Report of a Working Group on Indoor Air Quality: Biological Contaminants convened in Rautavaara, Finland, 29 August-2 September 1988. Topics covered: nature and definition of morbidity effects; hazard assessment; environmental measurement, sampling and analysis; sources of microbiological contaminants; environmental and biological factors in the indoor environment; strategies for control of biological contaminants (building design, ventilation, cleaning); conclusions and recommendations. Summaries in French, German and Russian.
WHO Regional Office for Europe, Scherfigsvej 8, 2100 København Ø, Denmark, 1990. v, 67p. 40 ref. Price: CHF 9.00.

CIS 93-255 Kimura K., Shimakage K., Saitō M.
Estimation and control measures of indoor air pollution by smoking
Kitsuen ni yoru shitsunai kūki osen to sono taisaku [in Japanese]
The quantity of air pollutants generated by smoking in office rooms was estimated and measures to control air pollution were examined. Experimentally, a cigarette generated 15mg of particulate matter, 50mL of CO and 1mL of NO. The concentration of particulate matter generated varied depending on smoking situations and ventilation in the room concerned. In a series of rooms served by the same ventilation system, tobacco smoke generated in a smoking office invaded non-smoking offices through the ventilation system. Tobacco smoke accounted for 4-74% of the particulate matter in the air supplied by the ventilation system. The relative effectiveness of three methods of controlling air pollution due to smoking was demonstrated: complete banning of smoking; separation of smoking sites or time; and limitation on the number of persons smoking at any one time.
Journal of Science of Labour - Rōdō Kagaku, 10 Dec. 1990, Vol.66, No.12, p.545-567. Illus. 7 ref.

CIS 92-1657 Leichnitz K.
Analysis of dangerous substances
Gefahrstoff-Analytik [in German]
Update to the loose-leaf collection of methods for monitoring compliance with exposure limits and antipollution laws, and for analysis of process gases. This installment comes between those abstracted under CIS 92-250 and 92-563, and includes new or revised chapters on: abbreviations used by the International Union of Pure and Applied Chemistry and the German Federal Office of the Environment; terms and definitions in vacuum technology; gravimetric determination of respirable and total dust; determination of a quantity to characterise acid gaseous air pollutants; history of the detector tube method; the Chemical Substances Act (Chemikaliengesetz, see CIS 81-588); the Law on the control of atmospheric pollution (Bundesimmissionsschutzgesetz, see CIS 92-2); guidelines on the use of continuous emission monitoring equipment.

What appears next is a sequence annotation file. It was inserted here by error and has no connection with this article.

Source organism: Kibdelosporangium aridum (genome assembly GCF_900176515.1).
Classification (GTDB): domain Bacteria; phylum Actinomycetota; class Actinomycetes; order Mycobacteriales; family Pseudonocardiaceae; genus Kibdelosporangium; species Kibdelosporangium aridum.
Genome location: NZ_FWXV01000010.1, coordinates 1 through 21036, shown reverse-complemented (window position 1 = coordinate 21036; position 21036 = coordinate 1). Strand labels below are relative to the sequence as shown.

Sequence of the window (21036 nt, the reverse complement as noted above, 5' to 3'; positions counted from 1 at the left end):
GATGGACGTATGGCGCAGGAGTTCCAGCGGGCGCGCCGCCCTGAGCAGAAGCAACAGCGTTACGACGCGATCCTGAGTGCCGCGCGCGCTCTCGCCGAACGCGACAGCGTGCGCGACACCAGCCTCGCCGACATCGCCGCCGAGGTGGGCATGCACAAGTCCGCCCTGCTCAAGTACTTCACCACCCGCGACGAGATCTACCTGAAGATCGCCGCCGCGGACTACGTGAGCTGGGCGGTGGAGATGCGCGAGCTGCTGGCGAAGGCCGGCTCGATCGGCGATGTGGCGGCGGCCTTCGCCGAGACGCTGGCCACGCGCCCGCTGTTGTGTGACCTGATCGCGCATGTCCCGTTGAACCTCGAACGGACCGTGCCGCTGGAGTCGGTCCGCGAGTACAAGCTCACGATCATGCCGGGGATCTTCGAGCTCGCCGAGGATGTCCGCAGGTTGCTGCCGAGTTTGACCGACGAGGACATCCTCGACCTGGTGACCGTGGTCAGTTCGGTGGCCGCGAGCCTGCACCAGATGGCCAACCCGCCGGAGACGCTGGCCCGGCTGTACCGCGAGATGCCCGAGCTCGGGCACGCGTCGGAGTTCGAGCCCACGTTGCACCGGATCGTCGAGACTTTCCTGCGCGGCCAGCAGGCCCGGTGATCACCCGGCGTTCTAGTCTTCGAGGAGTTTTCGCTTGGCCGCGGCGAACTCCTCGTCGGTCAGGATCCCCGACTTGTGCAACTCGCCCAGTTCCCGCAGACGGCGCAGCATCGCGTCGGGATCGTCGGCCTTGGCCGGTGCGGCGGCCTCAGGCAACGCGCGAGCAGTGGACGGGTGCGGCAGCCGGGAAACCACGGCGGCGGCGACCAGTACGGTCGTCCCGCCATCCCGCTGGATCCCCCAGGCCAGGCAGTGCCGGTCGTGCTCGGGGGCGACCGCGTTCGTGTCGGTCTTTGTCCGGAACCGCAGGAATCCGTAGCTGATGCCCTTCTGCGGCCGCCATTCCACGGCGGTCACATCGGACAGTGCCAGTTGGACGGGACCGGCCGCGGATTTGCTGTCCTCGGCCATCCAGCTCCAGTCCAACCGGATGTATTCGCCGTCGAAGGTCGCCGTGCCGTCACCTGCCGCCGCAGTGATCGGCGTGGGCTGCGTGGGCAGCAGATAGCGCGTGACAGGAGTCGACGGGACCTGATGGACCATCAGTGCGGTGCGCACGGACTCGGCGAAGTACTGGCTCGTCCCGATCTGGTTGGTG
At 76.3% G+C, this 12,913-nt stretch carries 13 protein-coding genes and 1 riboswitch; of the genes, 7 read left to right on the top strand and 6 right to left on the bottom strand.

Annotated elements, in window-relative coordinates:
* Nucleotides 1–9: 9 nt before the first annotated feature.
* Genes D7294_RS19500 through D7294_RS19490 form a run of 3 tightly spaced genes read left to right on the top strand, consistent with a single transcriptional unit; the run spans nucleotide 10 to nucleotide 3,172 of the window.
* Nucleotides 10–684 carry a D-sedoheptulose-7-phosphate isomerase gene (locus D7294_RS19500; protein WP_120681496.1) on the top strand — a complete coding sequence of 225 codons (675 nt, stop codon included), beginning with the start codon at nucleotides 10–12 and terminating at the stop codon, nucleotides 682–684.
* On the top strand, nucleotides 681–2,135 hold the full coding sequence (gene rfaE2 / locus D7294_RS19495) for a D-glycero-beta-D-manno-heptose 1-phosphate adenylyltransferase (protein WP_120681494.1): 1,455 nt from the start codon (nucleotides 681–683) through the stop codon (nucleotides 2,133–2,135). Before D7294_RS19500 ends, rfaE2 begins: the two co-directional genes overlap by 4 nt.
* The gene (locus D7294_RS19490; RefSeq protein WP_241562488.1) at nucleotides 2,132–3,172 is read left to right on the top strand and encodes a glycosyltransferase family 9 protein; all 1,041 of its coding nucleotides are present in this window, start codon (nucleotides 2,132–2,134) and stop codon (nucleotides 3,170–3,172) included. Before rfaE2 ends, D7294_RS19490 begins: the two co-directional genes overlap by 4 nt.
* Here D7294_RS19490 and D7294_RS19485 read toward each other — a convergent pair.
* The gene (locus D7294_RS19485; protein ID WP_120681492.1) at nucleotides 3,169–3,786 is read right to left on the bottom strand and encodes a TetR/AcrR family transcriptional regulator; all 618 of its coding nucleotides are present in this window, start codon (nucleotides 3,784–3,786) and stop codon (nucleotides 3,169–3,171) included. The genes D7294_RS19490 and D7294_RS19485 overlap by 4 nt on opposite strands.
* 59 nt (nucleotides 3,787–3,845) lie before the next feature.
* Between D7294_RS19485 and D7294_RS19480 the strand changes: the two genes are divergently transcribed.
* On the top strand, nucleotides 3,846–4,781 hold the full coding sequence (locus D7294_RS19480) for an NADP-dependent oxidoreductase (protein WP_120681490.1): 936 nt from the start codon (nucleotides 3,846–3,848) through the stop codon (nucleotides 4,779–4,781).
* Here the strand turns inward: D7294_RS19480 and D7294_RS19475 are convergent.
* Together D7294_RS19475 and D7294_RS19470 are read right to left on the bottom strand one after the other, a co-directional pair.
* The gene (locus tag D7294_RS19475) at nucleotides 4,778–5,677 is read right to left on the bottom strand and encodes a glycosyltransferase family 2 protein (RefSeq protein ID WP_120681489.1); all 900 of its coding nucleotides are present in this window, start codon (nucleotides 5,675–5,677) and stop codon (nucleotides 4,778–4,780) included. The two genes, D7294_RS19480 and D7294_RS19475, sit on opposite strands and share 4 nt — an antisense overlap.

Ecomed Verlagsgesellschaft mbH, Justus-von-Leibig-Strasse 1, D-W-8920 Landsberg/Lech, Germany, 15. Ergänzungslieferung, Oct. 1990. 155p. Illus. Bibl.ref.

CIS 92-2
Bundesministerium für Umwelt, Naturschutz und Reaktorsicherheit
Act of 14 May 1990 on protection against harmful environmental effects of atmospheric pollution, noise, vibrations and other processes (Federal Law on the control of atmospheric pollution - BIm SchG) [Germany]
Gesetz zum Schutz vor schädlichen Umwelteinwirkungen durch Luftverunreinigungen, Geräusche, Erschütterungen und ähnliche Vorgänge (Bundesimmissionsschutzgesetz - BIm SchG) [in German]
New version of the German law of 15 March 1974 concerning air pollution. Principal provisions of the law: I - Generalities (scope, definitions); II - Construction and operation of installations (subject or not subject to authorisation, emission and intake measurement, safety checks, technical committees on installation safety); III - Condition of installations; composition of materials, products, flammable substances, carburants and lubrificants; IV - Condition and functioning of vehicles; construction and repair of highways and railways; V - Monitoring of air pollution on federal territory; plans for air purification and noise reduction; VI - General provisions: implementation of European Community decisions; Commission on Major Hazards; nomination and duties of delegates; rights and duties of person in charge; final provisions.
Bundesgesetzblatt, 22 May 1990, Part I, p.881-901.

CIS 91-1890 Kongerud J., Grønnesby J.K., Magnus P.
Respiratory symptoms and lung function of aluminium potroom workers
The association of occupational exposure with respiratory disease and lung function was examined in a cross-sectional study of 1805 aluminium potroom workers. Work-related asthmatic symptoms occurred in 15% of the workers with an exposure of 10 years or more and in 8% of the workers who had been employed less than 5 years. In a multiple logistic regression analysis an odds ratio (OR) of 3.4 (95% confidence interval (95% CI 2.1-5.8) for work-related asthmatic symptoms was estimated for long versus short duration of employment. Airflow limitation was also significantly related to years of exposure (OR 2.6, 95% CI 1.7-3.9). Current occupational exposure and the occurrence of respiratory symptoms were not significantly associated. The results suggest that exposure to air pollutants in the primary aluminium industry may lead to the development of asthmatic symptoms, as well as to reduced respiratory function.
Scandinavian Journal of Work, Environment and Health, Aug. 1990, Vol.16, No.4, p.270-277. 31 ref.

CIS 91-998 Olander L.
Laser printers and air contaminants - A review
Laserskrivare och luftföroreningar - En översikt [in Swedish]